My READING

ANCILLARY JUSTICE, Ann Leckie  

Winner, 2014 Hugo Award

I am reviewing this book because the concept thrilled me: the default is FEMALE in Breq's world. Having waited almost 60 years for this, I enjoyed every minute. The writing is classic science fiction style: florid, obvious, planned for maximum dramatic impact. The book boasts a complex world, characters, and plot. Love the space that Breq inhabits-it feels as if the author knows more about the world that she is telling, very authentic. Tough getting used to the ancillary voice--"ancillary" is the name given to what we would call an android or artificially intelligent being. Breq is on a quest to revenge herself (?) for an act she committed against her will many years ago. Back then, she had 20 bodies as the consciousness of the Justice of Toren, a spaceship. Though she had much power, she had no will. The story balances between the present and the past, and that means the reader has no more idea of who to trust than Breq does in the historical part of the story telling. And here is the central conflict: external and internal. What makes a being human? Is it the ability to have favorites? To choose among those favorites? Or to forfeit your life for a greater good? You will find yourself devoted to Breq even as her "humanity" comes under question. Lovely story. Want to read of Breq again. *****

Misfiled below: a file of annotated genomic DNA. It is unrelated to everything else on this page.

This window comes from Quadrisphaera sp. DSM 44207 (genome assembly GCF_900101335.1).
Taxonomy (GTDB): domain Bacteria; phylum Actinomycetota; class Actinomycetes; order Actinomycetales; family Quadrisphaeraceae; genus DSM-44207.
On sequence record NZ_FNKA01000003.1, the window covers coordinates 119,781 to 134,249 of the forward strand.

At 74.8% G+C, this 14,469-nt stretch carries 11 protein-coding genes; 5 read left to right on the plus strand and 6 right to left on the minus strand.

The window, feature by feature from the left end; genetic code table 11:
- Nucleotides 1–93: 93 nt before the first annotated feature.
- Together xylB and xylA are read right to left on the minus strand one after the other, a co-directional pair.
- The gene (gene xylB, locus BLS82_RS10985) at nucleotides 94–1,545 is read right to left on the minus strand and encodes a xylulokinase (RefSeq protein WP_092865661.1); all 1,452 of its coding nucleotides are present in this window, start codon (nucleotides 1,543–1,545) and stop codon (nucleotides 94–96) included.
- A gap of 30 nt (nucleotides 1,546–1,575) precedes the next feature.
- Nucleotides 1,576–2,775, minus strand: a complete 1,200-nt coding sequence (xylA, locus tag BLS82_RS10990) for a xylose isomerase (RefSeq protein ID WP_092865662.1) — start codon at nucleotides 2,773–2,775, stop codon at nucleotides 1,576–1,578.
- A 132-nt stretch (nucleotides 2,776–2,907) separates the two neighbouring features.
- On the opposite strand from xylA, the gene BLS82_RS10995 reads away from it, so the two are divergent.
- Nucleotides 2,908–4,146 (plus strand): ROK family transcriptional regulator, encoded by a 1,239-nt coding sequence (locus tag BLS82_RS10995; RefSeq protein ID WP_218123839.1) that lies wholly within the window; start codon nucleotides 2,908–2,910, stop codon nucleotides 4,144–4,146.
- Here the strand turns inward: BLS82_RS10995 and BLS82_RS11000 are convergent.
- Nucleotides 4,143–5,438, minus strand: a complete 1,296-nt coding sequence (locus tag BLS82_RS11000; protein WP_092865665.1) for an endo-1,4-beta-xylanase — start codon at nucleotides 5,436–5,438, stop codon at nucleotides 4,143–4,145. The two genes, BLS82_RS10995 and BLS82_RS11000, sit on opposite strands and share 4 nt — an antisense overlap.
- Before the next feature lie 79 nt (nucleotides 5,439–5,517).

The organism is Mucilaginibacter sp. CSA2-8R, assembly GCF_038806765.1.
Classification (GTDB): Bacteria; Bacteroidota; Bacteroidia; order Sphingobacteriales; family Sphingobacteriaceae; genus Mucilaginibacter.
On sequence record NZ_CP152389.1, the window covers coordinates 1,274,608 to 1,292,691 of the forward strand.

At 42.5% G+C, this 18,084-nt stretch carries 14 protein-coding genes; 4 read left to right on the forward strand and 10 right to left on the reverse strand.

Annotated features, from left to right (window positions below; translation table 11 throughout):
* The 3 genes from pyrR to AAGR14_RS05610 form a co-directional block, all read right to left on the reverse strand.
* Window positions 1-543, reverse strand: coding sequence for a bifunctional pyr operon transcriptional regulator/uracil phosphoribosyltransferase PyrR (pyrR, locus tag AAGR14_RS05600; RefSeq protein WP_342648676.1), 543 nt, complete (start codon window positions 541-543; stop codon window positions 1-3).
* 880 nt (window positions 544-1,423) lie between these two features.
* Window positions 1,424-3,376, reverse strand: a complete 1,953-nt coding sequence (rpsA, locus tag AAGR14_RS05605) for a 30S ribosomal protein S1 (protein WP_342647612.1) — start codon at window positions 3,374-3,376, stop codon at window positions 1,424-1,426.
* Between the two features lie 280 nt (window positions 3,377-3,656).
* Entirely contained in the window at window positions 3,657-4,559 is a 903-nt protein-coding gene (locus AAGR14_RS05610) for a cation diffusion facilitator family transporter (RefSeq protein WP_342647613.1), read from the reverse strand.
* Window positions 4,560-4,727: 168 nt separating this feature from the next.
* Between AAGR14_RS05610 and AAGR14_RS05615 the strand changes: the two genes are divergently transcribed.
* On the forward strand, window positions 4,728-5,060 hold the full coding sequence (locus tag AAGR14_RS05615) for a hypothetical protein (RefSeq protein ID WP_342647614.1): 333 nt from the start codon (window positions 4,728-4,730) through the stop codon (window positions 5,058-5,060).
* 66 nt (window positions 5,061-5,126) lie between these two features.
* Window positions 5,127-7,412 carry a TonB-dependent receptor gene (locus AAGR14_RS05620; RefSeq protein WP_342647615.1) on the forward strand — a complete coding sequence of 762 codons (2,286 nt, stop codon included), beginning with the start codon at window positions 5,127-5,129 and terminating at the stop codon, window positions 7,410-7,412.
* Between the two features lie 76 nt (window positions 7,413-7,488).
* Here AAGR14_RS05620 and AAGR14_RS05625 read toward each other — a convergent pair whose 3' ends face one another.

I remember when...

The Lantern BearersThe Lantern Bearers byRosemary Sutcliff
My rating: 5 of 5 stars  Why read this? Sutcliff's prose is dazzling, reminding me of the lush full books I read as a teen-historical, romance, adventure, it did not matter. They were not written for "young adults," but you do not have to be 18 to yearn for smooth, sure narration and authentic dialogue. Sutcliff never insulted me by limiting her vocabulary or stepping outside her narrative voice to make sure I understood a phrase, ritual or theme. And of course, it was about the birth of Britain, so I was happy.I do not mean to imply that the books so popular today among my teens are not well-written or nuanced, because they are. The Lantern Bearers' Aquila took me back to my long lazy days as a kid when I hid out in the woods and read as long as I wanted about kids that I could have been. I had no daytime TV choices, no video games or computer to distract me from story. And it was a wonderful time in my life. I learned to enjoy my solitude, I formed my personal code, and reading became a life l

No comments: